Can you give too much PN?
When glucose is delivered in excess amounts, the excess is directed to lipogenesis, which actually increases energy expenditure. An increase in lipogenesis leads to an excess of CO2 production relative to O2 consumption. Patients usually compensate by increasing their respiratory rate but problems may rise in cases of respiratory compromise. In addition, hyperglycaemia has been shown to be a risk factor for infection.
The preterm infant <2kg without intravenous lipids begins to show biochemical evidence of essential fatty acid deficiency by 7 days of life. Essential fatty acids must be provided or mobilisation of fatty acids from liver and adipose tissue occurs. Excess of lipids cause hypertriglyceridaemia, so cholesterol and triglyceride levels should be checked with other bloods.
Immunodeficiency associated with malnutrition is related more to protein malnutrition rather than energy malnutrition. Consequently, some recommend that amino acid requirements are attended to first when ordering PN. Some evidence has shown that amino acids contribute to PN associated cholestasis.
What lipid solutions are available?
Soy bean oil emulsions provide a reliable source of essential fatty acids but their high content of PUFA (polyunsaturated fatty acids) and limited alpha tocopherol, reduces alpha tocoferol and depletes antioxidant defences. These may lead to negative effects on the inflammatory response and immune system.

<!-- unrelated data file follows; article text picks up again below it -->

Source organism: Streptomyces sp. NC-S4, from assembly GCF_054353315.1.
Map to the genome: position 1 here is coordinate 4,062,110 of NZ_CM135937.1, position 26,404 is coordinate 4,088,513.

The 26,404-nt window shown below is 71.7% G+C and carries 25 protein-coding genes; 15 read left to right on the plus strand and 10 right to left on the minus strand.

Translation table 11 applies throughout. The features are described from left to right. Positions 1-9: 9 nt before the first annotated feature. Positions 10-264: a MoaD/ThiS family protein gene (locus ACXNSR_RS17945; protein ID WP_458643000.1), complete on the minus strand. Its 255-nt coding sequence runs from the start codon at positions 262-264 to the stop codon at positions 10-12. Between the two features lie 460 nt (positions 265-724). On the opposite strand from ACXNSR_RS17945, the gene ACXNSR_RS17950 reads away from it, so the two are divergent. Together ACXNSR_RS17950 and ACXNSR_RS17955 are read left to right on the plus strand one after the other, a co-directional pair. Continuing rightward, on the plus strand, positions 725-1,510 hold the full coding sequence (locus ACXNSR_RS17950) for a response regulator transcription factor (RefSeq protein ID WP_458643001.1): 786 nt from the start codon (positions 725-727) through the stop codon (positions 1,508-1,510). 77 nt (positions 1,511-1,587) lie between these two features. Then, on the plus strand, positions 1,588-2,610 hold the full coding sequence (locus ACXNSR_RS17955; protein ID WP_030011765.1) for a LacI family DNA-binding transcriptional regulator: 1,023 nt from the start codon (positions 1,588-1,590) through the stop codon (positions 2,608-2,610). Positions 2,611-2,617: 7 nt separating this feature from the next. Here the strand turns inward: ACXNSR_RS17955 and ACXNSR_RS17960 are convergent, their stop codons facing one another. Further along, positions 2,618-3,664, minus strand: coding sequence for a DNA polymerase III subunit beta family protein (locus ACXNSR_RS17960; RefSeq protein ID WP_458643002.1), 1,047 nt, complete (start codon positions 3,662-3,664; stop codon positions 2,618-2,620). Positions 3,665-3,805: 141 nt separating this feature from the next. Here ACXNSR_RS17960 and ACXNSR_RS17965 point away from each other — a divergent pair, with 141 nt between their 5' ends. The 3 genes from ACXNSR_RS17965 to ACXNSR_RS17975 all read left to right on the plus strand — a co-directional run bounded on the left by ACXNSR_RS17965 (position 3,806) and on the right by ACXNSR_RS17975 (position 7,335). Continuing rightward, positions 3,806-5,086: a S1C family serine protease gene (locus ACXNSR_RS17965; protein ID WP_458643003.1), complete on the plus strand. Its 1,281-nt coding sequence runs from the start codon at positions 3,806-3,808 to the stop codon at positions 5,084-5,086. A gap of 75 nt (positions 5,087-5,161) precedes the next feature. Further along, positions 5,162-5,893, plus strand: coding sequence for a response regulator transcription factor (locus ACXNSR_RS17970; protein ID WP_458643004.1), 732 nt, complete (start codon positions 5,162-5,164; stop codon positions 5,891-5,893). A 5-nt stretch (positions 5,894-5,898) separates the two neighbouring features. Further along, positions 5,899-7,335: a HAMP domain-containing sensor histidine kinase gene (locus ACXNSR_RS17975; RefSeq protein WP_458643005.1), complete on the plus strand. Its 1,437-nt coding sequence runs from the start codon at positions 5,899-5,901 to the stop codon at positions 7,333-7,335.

ClinOleic is an olive oil based lipid which reduces the risk associated with excessive intake of PUFA.
SMOFlipid contains 30% soybean oil, 30% MCT, 25% olive oil and 15% fish oil. The high content of omega 3 fish oil might be beneficial in providing an adequate balance of omegas 3 and 6 in the cell membrane phospholipids. SMOFlipid preserved liver function and showed increased serum alpha tocoferol in ICU patients.
What are the complications of PN?
Parenteral nutrition may cause immediate metabolic disturbances including hyperglycaemia, electrolyte imbalance and hypertriglyceridemia.
After a prolonged period of starvation, patients starting on PN may develop refeeding syndrome – hypokalemia, hypomagnesemia and hypophosphataemia. These patients require close monitoring and supplementation with potassium, magnesium and phosphate.
Patients on long term PN must be monitored for micronutrient deficiencies or excess.
Line sepsis is a common complication of PN therapy in children. The majority of line associated infections are gram positive organisms, mainly coagulase negative staphylococci. In patients with short bowel syndrome, translocation of gram negative gut organisms is also possible.
Thrombosis is associated with line infection. A cycle of line infections and thrombosis of the large central vessels may lead to the loss of central venous access sites and make provision of PN difficult.
Cholestatic liver disease manifestations secondary to PN include intrahepatic cholestasis, cholelithiasis, hepatic fibrosis, biliary cirrhosis and portal hypertension. PN associated cholestasis may progress to hepatic cirrhosis and then chronic liver failure. The main risk factors are prematurity, recurrent sepsis, previous gut surgery and lack of enteral feeds.
What can we do to reduce PN associated complications?
Even minimal enteral feeding should be considered in patients with a functioning gut. This is also the main strategy in treating PN associated cholestasis.
Prevention of infection by using strict aseptic technique when accessing the central line. Anticoagulation in conjunction with long term PN may reduce rate of thrombosis and preserve access sites in the long term.